The first step in applying Louisiana’s “comparative impairment” approach requires identification of the laws and policies of the relevant states. Louisiana explicitly grants frozen in vitro embryos juridical status and affords them the right to sue.[18] While no policy explanation or case law provides background on the purposes of the statutory scheme, the language of the statutory scheme itself implies policy considerations pertaining to the embryos. Louisiana considers “an in vitro fertilized human ovum” to be a “human embryo” that will “develop in utero into an unborn child.”[19] The state has a policy of encouraging the use of human embryos solely for procreation by expressly prohibiting the use of in vitro human embryos for “research purposes or any other purposes” as well as prohibiting the “sale of human ovum[s], fertilized human ovum[s], or human embryo[s].”[20] In fact, in situations where the biological parents of the embryos fail to express their identity, Louisiana law makes the physician that facilitated the fertilization the temporary guardian of the embryos until adoptive implantation can occur.[21]

California, on the other hand, does not explicitly permit human embryos to sue. Section 43.1 of the California Civil Code does declare that “[a] child conceived, but not yet born” is “an existing person, so far as necessary for the child’s interests in the event of the child’s subsequent birth.”[22] However, that statute has never been interpreted to encompass frozen embryos, nor does it grant them an explicit right to sue. Even if it had, Section 372(a)(1) of the California Code of Civil Procedure would still require any action vindicating the rights of unborn children to be brought by a guardian or conservator.[23] Furthermore, California’s clearest statement of policy towards human embryos can be found in Section 125315 of the California Health & Safety Code, which permits patients undergoing fertility treatments to allow frozen human embryos to be thawed with no further action.[24] Thus, California policy appears more concerned with the rights of the fertility treatment patients than with the alleged personhood of frozen embryos.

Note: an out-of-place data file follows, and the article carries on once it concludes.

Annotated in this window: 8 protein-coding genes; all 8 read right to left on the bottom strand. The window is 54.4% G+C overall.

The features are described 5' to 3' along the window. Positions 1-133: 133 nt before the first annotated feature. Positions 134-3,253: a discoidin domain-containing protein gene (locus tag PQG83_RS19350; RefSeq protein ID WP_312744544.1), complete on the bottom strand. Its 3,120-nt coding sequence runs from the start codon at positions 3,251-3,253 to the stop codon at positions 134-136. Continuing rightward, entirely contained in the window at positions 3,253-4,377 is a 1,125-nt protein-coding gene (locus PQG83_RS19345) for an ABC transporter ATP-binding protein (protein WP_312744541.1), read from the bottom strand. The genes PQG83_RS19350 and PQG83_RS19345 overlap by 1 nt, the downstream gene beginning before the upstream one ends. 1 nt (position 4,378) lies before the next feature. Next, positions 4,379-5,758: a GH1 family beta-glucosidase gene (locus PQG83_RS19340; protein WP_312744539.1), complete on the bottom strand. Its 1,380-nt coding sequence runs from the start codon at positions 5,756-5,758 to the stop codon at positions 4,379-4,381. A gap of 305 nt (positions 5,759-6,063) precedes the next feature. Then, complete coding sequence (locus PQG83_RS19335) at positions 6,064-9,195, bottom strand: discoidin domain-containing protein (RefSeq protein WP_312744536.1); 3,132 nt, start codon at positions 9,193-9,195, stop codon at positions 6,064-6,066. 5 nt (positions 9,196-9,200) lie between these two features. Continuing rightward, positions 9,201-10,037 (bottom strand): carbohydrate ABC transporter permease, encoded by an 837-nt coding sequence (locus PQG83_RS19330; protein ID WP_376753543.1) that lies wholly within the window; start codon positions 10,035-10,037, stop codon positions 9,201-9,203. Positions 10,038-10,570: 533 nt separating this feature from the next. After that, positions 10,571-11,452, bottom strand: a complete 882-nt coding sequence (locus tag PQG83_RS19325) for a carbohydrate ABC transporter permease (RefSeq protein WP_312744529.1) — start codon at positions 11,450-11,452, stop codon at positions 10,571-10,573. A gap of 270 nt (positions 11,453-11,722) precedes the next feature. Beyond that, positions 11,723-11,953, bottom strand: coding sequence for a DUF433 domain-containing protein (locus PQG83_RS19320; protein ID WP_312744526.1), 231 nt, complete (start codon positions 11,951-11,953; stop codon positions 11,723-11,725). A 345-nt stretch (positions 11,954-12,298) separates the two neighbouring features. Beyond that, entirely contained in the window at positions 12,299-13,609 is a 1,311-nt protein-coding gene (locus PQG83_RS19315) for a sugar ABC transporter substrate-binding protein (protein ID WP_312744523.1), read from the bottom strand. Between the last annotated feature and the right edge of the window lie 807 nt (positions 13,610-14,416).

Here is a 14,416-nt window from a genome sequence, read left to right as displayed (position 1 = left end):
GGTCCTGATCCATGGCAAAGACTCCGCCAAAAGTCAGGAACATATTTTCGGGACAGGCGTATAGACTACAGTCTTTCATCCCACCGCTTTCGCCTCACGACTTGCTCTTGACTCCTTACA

B. “Strength and Pertinence” of the Relevant Policies

As noted above, the “strength and pertinence” of the policies described in the previous section are to be measured by considering their relative weight under the principles of Articles 3515 and 3519. Louisiana policy on maintaining and promoting the potential human life contained within a frozen embryo merits some deference here. Emma and Isabella assert claims as embryos seeking the right to be born and inherit from their biological mother.[25] Louisiana’s law and policy desires to protect embryos and hasten their placement in utero for the purposes of achieving a live birth.[26] Arguably, not applying Louisiana law impairs the overall purpose of the state’s statutory scheme in promoting the life and health of a human embryo. With regards to the contacts that Louisiana has with Emma and Isabella, Emma and Isabella’s biological mother and father, Vergara and Loeb, ended their relationship in Louisiana in large part due to disagreements over the disposition of Emma and Isabella’s embryonic form.[27] Such contacts suggest Louisiana has an interest in applying its own policy.

Still, Louisiana’s connection to the facts of the case suggests its law is not the most impaired if not applied. Louisiana’s contacts with the “person[s] whose status is at issue”[28] are extremely weak. Emma and Isabella were conceived in California via in vitro fertilization in the fall of 2013 and have remained cryogenically preserved in that state; they have never been in Louisiana, nor do they have other contacts with the forum.[29] Consequently, Louisiana lacks any real connection to the “person[s] whose status is at issue,” which seriously undermines the claim that Louisiana policy is impaired in an interstate setting.